Thinking Anglicans

General Convention: Windsor and ACNA and the CofE

Two reports from ECUSA General Convention, related to polity issues:

Episcopal Cafe reports The remarks of Dr. Jenny Te Paa to the House of Deputies.

…It may be worth my repeating here something I said the other day in my contribution to the Chicago Consultation luncheon event at which I spoke. I was sharing in all humility one of my deepest regrets (one that I know is shared by other Commissioners) that as members of the Lambeth Commission we were never fully apprised of the full facts of your polity and in particular of the limits to the power of the office of Presiding Bishop.

As a result of that crucial gap in knowledge and understanding it is my belief that the very unfair, in fact the odious myth of ‘The Episcopal Church acting (in the matter of the consecration of Bishop Gene Robinson) with typical unchecked US imperialism’, was more readily enabled and abetted to grow wings and fly unchecked for way too long across the reaches of the Anglican Communion.

It was only in hindsight as a number of us as Commissioners managed to catch our breath, to compare notes and to consult with our trusted Episcopal Church sisters and brothers that I realized, that we realized, to our utterly deserved chagrin that we had perhaps failed albeit inadvertently to prevent something of the unprecedented vilification of the Episcopal Church and especially of its leadership that inevitably resulted…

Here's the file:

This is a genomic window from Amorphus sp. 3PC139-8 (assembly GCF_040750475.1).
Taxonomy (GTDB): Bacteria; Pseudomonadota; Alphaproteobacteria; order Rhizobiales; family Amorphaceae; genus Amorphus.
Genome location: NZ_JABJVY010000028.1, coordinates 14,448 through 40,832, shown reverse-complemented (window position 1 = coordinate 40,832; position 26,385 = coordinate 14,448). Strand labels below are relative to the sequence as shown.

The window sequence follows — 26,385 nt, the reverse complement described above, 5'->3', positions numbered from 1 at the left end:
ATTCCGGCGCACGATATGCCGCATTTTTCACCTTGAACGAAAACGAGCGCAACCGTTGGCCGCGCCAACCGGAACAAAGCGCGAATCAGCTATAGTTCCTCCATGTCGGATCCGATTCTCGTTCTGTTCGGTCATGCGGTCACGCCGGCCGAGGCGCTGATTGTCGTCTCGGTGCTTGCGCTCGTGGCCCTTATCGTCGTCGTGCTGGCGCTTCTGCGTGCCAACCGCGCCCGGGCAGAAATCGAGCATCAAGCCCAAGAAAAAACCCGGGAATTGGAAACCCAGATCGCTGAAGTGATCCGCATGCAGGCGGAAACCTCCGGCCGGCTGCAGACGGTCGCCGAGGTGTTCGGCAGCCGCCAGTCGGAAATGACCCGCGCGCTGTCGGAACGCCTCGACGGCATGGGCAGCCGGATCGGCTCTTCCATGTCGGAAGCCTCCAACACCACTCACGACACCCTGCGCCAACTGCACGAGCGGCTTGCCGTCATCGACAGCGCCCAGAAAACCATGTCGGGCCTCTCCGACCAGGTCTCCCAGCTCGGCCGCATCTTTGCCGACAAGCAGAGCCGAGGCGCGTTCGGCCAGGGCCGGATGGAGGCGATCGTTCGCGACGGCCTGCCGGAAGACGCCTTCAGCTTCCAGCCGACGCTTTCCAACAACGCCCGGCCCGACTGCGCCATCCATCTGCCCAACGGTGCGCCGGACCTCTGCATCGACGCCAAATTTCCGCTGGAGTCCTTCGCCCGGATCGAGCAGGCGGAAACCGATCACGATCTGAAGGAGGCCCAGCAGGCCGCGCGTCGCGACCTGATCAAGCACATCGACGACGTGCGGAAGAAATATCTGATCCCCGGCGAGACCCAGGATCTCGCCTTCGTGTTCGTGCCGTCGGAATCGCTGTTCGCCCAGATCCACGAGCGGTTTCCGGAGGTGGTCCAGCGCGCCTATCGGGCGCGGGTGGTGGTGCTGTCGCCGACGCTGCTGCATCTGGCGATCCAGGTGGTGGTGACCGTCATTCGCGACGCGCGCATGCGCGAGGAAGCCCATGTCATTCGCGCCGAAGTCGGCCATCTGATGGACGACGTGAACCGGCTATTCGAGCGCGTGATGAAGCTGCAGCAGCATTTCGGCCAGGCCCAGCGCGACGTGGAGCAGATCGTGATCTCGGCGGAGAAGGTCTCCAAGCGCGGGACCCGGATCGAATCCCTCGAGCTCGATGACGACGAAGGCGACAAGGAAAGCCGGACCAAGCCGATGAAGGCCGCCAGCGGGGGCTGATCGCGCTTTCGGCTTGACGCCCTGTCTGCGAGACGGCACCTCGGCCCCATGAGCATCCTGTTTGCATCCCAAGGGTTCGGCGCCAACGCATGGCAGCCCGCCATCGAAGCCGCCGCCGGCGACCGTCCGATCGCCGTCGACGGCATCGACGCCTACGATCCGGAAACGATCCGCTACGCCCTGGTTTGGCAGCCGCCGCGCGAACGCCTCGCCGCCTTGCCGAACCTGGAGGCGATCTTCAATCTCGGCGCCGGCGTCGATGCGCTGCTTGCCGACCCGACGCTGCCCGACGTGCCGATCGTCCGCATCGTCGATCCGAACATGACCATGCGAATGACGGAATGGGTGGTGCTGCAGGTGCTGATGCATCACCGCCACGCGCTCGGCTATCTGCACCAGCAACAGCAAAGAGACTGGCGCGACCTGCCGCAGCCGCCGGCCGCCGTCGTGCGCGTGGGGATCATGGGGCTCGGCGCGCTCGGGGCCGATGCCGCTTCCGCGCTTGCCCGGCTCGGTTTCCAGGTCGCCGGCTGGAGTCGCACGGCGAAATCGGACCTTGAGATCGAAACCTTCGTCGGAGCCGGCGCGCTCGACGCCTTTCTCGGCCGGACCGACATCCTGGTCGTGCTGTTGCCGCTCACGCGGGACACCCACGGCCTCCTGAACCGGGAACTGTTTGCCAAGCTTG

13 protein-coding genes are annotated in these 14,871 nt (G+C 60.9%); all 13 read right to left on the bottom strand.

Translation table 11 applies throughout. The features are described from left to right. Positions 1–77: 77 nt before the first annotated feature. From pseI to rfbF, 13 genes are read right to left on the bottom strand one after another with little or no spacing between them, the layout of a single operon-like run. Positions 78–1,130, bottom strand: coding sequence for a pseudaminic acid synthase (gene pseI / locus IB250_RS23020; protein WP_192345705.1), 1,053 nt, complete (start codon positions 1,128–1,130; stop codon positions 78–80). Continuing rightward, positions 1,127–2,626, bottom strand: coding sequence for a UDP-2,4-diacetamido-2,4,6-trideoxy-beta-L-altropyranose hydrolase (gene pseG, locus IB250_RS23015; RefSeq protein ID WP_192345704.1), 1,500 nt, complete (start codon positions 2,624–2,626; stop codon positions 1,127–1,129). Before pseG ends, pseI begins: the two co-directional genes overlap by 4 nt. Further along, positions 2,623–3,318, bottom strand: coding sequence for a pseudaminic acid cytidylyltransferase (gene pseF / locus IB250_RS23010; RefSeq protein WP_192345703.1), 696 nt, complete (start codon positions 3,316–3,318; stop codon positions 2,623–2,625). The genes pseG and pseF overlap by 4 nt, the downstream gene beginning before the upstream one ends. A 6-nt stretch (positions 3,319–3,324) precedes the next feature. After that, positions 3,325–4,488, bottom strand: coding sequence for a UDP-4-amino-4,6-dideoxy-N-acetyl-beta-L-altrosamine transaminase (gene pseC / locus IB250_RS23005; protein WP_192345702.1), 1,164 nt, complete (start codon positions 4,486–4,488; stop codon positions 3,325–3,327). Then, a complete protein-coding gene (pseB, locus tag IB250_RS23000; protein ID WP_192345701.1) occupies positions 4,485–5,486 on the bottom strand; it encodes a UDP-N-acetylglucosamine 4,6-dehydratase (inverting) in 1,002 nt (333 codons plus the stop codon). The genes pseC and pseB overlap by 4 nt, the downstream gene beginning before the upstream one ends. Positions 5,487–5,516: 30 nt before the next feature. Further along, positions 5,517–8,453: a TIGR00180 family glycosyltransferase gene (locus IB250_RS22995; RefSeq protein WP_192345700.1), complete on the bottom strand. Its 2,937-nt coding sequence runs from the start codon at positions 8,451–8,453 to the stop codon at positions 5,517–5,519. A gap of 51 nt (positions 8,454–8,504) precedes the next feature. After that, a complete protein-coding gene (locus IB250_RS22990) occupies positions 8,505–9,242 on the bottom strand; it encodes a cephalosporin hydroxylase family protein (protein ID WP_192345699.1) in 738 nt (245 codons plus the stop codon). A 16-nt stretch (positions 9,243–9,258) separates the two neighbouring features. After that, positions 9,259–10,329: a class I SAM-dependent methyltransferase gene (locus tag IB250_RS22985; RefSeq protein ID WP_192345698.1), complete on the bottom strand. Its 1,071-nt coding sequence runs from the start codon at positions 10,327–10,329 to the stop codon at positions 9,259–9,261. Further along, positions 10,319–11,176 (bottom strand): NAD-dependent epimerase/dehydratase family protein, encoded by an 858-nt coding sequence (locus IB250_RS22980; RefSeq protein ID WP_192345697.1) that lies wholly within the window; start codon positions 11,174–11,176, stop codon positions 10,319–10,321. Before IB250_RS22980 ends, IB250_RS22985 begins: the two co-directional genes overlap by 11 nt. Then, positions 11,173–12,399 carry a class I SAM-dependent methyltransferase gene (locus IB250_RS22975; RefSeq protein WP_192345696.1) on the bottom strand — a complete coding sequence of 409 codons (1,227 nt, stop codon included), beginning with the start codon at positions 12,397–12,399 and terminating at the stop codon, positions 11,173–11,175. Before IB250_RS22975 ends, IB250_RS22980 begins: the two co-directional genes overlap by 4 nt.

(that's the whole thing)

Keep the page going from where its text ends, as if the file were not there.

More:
George Conger writing for the Washington Times reports in Episcopal bishop warns of further schism

The presiding bishop of the U.S. Episcopal Church warned the Church of England not to foment schism in America, responding to a threat made over the possibility that the U.S. church will start ordaining actively gay bishops.

Presiding Bishop Katharine Jefferts Schori said Sunday, in response to questions from The Washington Times, that calls by conservatives in the Church of England for recognition of the Anglican Church in North America (ACNA) over gay-related issues would wound her church, already split by the secession of conservative dioceses and congregations to form the ACNA.

She urged Archbishop of Canterbury Rowan Williams to remember the “pain of many Episcopalians in several places of being shut out of their traditional worship spaces, and the broken relationships, the damaged relationships between people who have gone and people who have stayed.”

“Recognition of something like ACNA is unfortunately likely only to encourage” further secessions, she said, reminding the Church of England that “schism is not a Christian act…”

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